Training for a Marathon

For the past half a year I’ve been in the midst of training for a marathon. The decision to participate this year came after incessant badgering by a colleague. As I remember, when I finally agreed it came when my defences were low following a particularly stressful period at work, during which I couldn’t think straight.

But that’s over now. No time for regrets.

The training has been interesting so far, and getting increasingly intense.  Just a couple of days ago, for the first time in a long time I cut a run short because I was too hungry. Desperately seeking calories, my original goal to run to the end of a park still ten kilometres away turned into a run to a vending machine that was just three. It was funny how when I reached the machine and looked through the nutritional information on the label I was disappointed it contained as little energy as it had – 98kcal  – the first time in my life I was looking for the highest caloric option my money could buy (which was $2).

When it dawned on me what I had just done, my mind was blown. What a different lens to see life by.

The absurdity of running

I’ve clocked 80.76km so far in runs this month. That’s almost 80.76km more than what I ran last month.

The reason, I tell myself, that I have run so much is because there’s quite a bit of a competition in the office. We’ve signed up for a marathon; we’re tracking our runs; and being competitive bastards we all want to outdo each other.

But, hand-on-heart, the real reason I run is… just because.


“Tell me, what is that hole for?” I ask the Colonel.

“Nothing at all,” he says, guiding a spoonful of soup to his mouth. “They dig for the sake of digging. So in that sense, it is a very pure hole.”

“I don’t understand.”

“It is simple enough. They dig their hole because they want to dig. Nothing more or less.”

I think about the pure hole and all it might mean.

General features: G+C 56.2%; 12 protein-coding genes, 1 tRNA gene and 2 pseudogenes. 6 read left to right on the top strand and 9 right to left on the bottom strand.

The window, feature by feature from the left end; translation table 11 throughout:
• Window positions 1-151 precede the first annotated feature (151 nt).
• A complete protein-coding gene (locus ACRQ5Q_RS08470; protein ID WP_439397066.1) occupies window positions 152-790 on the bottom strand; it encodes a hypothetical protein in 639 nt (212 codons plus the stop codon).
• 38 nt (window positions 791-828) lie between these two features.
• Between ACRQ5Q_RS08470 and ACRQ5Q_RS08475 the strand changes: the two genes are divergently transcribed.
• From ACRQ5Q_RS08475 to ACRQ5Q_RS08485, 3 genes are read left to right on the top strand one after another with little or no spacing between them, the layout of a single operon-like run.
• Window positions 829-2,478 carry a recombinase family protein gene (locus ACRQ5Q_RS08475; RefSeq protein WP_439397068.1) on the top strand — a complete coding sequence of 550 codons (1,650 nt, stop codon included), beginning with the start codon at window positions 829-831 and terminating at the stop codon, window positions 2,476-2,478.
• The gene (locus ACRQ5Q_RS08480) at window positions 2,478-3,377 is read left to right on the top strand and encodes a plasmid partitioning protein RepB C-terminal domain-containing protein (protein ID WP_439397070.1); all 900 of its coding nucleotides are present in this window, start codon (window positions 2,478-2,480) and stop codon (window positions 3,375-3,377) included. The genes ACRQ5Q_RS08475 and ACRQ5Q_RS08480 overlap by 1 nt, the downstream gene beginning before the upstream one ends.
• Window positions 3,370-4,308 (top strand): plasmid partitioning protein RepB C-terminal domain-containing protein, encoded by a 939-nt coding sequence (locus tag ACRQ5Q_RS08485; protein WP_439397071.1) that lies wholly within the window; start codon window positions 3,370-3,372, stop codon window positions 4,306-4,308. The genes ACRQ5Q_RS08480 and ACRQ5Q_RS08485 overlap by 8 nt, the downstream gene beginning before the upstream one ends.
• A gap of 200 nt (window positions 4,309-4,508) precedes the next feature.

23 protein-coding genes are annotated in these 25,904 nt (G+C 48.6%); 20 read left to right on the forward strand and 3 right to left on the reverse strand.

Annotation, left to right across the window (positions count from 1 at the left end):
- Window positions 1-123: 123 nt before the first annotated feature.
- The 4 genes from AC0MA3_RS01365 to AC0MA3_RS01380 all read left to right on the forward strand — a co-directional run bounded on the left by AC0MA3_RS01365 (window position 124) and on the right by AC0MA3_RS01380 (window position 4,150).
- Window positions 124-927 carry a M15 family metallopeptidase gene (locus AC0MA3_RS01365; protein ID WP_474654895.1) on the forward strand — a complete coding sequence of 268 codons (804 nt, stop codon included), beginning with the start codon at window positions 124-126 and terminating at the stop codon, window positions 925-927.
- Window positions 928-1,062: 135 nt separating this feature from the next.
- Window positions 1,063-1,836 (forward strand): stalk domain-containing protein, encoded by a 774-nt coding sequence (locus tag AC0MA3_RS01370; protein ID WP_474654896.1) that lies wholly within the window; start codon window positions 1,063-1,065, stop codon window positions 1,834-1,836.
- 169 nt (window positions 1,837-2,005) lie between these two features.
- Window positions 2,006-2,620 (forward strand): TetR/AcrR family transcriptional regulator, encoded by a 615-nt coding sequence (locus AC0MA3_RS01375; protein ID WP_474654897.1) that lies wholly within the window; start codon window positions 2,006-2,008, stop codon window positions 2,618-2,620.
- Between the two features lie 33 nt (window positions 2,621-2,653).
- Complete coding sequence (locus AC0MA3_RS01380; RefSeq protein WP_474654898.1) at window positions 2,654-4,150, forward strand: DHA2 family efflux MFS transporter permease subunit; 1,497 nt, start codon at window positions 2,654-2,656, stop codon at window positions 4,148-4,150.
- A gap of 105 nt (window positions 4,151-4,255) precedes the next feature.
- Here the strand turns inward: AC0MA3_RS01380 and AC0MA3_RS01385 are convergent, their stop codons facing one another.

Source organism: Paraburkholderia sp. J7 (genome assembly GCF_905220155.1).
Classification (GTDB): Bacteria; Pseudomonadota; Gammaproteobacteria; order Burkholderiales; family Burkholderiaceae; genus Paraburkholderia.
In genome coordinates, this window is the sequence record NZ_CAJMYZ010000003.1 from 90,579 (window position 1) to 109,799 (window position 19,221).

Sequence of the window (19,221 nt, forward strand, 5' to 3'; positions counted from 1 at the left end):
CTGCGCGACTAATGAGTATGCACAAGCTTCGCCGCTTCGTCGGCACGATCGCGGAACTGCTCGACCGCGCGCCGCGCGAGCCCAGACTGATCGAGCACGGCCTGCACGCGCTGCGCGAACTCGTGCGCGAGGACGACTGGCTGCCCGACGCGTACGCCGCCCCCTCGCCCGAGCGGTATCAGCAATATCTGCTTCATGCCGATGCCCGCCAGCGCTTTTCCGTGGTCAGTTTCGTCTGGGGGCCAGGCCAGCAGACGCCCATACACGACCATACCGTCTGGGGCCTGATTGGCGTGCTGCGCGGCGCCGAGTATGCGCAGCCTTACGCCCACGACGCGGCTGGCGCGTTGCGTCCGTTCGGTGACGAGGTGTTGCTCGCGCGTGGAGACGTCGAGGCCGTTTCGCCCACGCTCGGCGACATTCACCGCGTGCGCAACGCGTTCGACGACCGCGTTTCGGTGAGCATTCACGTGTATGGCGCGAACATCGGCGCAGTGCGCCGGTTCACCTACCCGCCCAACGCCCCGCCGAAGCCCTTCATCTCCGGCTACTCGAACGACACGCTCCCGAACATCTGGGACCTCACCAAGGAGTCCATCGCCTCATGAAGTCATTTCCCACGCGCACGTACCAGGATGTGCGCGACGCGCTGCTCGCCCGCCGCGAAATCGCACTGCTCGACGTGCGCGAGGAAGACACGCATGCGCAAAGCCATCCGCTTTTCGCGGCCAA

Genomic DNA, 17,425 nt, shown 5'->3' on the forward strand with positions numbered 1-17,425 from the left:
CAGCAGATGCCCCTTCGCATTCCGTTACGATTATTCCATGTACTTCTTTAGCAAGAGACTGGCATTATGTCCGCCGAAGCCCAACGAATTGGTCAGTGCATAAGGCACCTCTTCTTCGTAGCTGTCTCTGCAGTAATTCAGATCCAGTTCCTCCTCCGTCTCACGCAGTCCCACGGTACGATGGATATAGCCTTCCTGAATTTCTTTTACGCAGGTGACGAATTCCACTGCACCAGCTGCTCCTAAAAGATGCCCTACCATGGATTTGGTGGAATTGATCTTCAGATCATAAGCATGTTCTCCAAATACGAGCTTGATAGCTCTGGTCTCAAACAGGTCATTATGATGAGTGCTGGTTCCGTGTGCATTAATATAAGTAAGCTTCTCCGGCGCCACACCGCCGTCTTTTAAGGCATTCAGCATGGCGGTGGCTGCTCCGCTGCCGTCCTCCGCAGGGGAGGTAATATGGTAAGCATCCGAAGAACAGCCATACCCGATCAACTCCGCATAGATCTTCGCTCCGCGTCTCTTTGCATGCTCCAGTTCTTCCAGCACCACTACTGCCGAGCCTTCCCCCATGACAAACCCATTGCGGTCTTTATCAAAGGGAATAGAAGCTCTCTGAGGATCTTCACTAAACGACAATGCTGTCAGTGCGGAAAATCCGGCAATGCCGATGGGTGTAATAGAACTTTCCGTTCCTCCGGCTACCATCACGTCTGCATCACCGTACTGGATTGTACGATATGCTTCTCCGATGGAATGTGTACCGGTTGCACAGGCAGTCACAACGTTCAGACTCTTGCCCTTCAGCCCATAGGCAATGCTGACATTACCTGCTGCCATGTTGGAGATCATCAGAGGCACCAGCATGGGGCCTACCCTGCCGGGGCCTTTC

“They dig holes from time to time,” the Colonel explains. “It is probably for them what chess is for me. It has no special meaning, does not transport them anywhere. All of us dig at our own pure holes. We have nothing to achieve by our activities, nowhere to get to. Is there not something marvellous about this? We hurt no one and no one gets hurt. No victory, no defeat.”

Above taken from the wonderful book Hard-Boiled Wonderland and the End of the World, incidentally by an author who runs.


As an aside, I’d always been one who sought meaning in things (well, like pretty much 99% of the rest of the world).

But of late I’ve been doing some readings on evolution; physics; cosmology; and the nature of our mind, and these have given me… how do I put it… a different perspective on life.

A perspective devoid of meaning.

But don’t get me wrong, it’s not in a bad way; but not in a good way either.

It just is.

And you know what? This acceptance of life’s meaninglessness has made me far more accepting of running’s meaninglessness, giving myself permission to embrace the, let’s face it, absurd act of running.

0445club

Read Tim Ferriss’ Tool of Titans on the train yesterday evening on Jocko Willink.

There was this thing about the #0445club, which after a late night of drinks seemed to me like an incredible idea I had to try.

So this morning… #0445club

0445clubA pity about the rain though. Had gotten my gear all readied for a run.

Still, managed to get some work done; have breakfast; practice a little mandarin (Duolingo!); and do a few push-ups and pull-ups.

And whaddya know, it’s not even 0730 yet. Probably going to feel awful in the afternoon but still, what an interesting concept.

If I keep this up, though fourth place in May I could well get to first place in June on Nike Run Club. Watch out John, Lorna, and Neil.

The Run

We act very much as if we were on a voyage. What can I do? I can choose out the helmsman, the sailors, the day, the moment. Then a storm arises. What do I care? I have fulfilled my task: another has now to act, the helmsman.

If the weather is bad for sailing, we sit distracted and keep looking continually and ask, “What wind is blowing?” “The north wind.” What have we do to with that? “When will the west wind blow?” When it so chooses, good sir.

– Epictetus

I went out for what was supposed to be a short run today.

Didn’t feel like it. It was a long day; I was tired.

But the run was scheduled. “Not my problem,” the schedule seemed to say.

You don’t fight schedules. They don’t listen.

*****

Shoes on, I walked out the door.

Took a step; then another; then another.

A slow trot. Then quicker.

It’d rained earlier; the air felt fresh and cool.

*****

Reached a fork in the road.

Turn left as planned and in 30 minutes I’d be home.

Turn right and in 30 minutes… in 30 minutes I’d be 30 minutes from home.

I looked left. Turned right.

*****

29 minutes in and my legs were feeling good.